RSM Australia

Aged care and the relative metrics of managing revenue as opposed to managing costs

Some providers subscribe to the view that as most income is set by the government, the best way to manage operating performance in residential aged care is to actively manage operating costs, so for many this means managing the roster.

In the recent study undertaken for the Aged Care Financing Authority titled The Factors Influencing the Financial Performance of Residential Aged Care Providers, RSM sought to develop some evidence-based insights into this question.

So what did we discover?

  1. Average operating earnings before interest taxation depreciation and amortisation (OEBITDA) varies between -$2K and $26K between the top and bottom groups - a range of $28K
  2. Average revenue varies between $94K and $77K – a range of $17K
  3. Average costs vary between $79K and $68K – a range of $9K

Based on the above, differing levels of operating income account for over 60% of the variances in OEBITDA, while differing cost structures account for 40% of the variance in OEBITDA. This suggests correctly claiming entitlement to government subsidies and managing resident income opportunities will produce 50% more improvement in OEBITDA than managing costs.

As we looked a little deeper into this, we were able to discover that unless you are in the bottom performance group, there is very little opportunity to improve operating performance by focusing on costs alone. Indeed the evidence is that focusing on revenue will be much more rewarding.

The full report by ACFA to the minister can be found here.

Further details on the findings in the RSM report can be found in chapters 2 and 5 of the RSM report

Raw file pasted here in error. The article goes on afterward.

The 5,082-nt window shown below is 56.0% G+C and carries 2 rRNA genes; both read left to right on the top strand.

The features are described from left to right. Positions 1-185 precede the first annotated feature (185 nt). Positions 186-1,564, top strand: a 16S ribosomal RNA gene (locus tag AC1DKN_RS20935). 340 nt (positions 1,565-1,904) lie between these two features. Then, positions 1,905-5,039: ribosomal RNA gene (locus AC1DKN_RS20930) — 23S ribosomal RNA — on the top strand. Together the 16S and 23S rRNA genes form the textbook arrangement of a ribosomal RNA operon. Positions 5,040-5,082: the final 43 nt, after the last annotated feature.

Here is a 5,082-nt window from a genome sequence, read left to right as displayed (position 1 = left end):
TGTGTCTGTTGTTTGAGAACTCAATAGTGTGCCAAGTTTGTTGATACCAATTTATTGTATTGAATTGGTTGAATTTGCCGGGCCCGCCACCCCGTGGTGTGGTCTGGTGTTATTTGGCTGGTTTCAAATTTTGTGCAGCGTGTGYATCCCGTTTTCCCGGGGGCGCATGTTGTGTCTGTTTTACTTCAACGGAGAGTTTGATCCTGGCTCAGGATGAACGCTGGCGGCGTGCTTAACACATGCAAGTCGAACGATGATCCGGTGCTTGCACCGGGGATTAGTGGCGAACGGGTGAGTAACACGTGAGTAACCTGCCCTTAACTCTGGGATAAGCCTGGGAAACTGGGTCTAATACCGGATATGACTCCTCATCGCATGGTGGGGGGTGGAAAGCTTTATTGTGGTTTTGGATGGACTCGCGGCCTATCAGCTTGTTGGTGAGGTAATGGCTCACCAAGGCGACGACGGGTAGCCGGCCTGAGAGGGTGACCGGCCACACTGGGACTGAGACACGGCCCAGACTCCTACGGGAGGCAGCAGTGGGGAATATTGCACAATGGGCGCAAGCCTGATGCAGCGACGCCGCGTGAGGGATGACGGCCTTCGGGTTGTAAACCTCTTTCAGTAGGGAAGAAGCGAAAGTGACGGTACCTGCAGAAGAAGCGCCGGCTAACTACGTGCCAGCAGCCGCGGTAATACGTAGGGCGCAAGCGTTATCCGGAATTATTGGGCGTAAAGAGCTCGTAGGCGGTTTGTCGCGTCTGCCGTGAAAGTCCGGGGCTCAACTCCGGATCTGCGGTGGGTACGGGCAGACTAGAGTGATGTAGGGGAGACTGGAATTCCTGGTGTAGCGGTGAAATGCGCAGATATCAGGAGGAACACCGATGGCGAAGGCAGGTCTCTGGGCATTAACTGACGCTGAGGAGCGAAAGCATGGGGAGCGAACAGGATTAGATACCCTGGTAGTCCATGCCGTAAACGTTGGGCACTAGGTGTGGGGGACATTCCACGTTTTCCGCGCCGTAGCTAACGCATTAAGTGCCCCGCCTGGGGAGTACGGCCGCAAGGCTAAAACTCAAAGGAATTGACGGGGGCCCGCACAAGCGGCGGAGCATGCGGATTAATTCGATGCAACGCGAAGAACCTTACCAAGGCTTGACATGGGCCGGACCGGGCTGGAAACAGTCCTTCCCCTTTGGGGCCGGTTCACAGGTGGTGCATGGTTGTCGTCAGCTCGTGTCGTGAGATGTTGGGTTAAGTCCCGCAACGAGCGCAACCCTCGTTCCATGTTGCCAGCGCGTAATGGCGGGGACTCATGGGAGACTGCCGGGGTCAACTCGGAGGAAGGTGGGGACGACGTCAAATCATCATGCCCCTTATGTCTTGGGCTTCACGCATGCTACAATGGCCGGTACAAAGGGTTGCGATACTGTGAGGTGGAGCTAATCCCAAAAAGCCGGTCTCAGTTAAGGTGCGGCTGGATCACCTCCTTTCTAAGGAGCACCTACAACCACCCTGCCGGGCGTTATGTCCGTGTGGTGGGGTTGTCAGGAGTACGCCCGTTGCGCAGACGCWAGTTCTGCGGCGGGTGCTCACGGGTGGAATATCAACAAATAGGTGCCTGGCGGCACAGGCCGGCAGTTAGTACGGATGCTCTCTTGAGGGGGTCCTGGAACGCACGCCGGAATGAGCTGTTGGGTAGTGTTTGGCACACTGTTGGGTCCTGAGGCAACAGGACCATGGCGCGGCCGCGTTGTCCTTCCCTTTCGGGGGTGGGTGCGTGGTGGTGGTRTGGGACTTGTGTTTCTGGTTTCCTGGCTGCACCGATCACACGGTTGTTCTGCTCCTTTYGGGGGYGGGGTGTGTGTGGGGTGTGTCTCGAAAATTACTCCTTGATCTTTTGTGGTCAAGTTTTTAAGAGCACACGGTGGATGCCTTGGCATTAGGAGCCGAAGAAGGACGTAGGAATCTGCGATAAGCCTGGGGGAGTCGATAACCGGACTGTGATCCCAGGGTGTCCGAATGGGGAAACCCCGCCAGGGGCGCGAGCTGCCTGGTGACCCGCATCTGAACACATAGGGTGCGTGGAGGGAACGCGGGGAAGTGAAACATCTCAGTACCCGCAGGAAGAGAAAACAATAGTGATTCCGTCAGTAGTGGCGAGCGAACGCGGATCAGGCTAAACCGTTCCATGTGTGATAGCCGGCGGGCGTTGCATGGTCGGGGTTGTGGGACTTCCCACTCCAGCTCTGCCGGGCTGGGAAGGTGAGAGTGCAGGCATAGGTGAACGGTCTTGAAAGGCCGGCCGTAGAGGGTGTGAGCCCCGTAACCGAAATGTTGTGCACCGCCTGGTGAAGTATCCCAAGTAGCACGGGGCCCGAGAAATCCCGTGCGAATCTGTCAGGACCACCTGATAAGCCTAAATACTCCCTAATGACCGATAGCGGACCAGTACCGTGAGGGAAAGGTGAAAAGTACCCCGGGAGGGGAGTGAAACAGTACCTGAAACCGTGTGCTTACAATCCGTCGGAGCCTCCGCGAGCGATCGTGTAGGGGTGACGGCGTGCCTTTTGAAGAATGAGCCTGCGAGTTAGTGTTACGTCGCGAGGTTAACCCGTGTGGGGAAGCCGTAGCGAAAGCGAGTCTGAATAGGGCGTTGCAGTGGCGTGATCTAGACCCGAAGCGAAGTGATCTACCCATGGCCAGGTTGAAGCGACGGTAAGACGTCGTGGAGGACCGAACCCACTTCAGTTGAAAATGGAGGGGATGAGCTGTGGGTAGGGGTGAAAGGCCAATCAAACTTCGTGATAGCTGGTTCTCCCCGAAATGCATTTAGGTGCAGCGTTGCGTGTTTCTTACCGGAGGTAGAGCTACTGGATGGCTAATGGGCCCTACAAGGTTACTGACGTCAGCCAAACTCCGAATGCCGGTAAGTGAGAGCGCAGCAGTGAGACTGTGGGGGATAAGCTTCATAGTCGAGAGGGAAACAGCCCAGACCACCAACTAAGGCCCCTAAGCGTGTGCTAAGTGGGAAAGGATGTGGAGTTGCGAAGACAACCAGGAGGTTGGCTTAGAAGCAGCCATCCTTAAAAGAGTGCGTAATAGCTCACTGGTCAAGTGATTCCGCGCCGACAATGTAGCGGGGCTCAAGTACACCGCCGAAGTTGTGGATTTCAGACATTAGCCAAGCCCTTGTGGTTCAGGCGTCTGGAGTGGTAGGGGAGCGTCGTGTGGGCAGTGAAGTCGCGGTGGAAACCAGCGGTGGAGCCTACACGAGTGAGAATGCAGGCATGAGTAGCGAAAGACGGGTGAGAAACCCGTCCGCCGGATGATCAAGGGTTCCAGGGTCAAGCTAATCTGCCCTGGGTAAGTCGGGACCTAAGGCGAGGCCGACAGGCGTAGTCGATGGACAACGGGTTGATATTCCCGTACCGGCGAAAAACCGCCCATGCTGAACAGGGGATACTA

An example of alternative strategies that providers can adopt relates to the closing of the complex care supplement, the removal of the payroll tax, and FBT concessions.

Strategy 1 - Looks to reduce other costs to recover the value of the lost benefits, and this might include rescheduling the roster. But consider, if there was 4% excess staffing wouldn’t this have already been identified? This raises the question of whether cuts that provide short-term cost recovery may lead to increased risk of adverse events that could prove more costly in the long run.

Strategy 2 – If you haven’t already considered undertaking a significant refurbishment, it provides an opportunity to increase accommodation income by up to $7,300 per resident per annum. A client took this approach and has reported that income is now back to the levels before the above concessions were removed. Clearly there are no increased risks in the second approach.

Has managing costs or revenue had the greatest impact on achieving higher financial performance within your facility? We’re interested in hearing from you.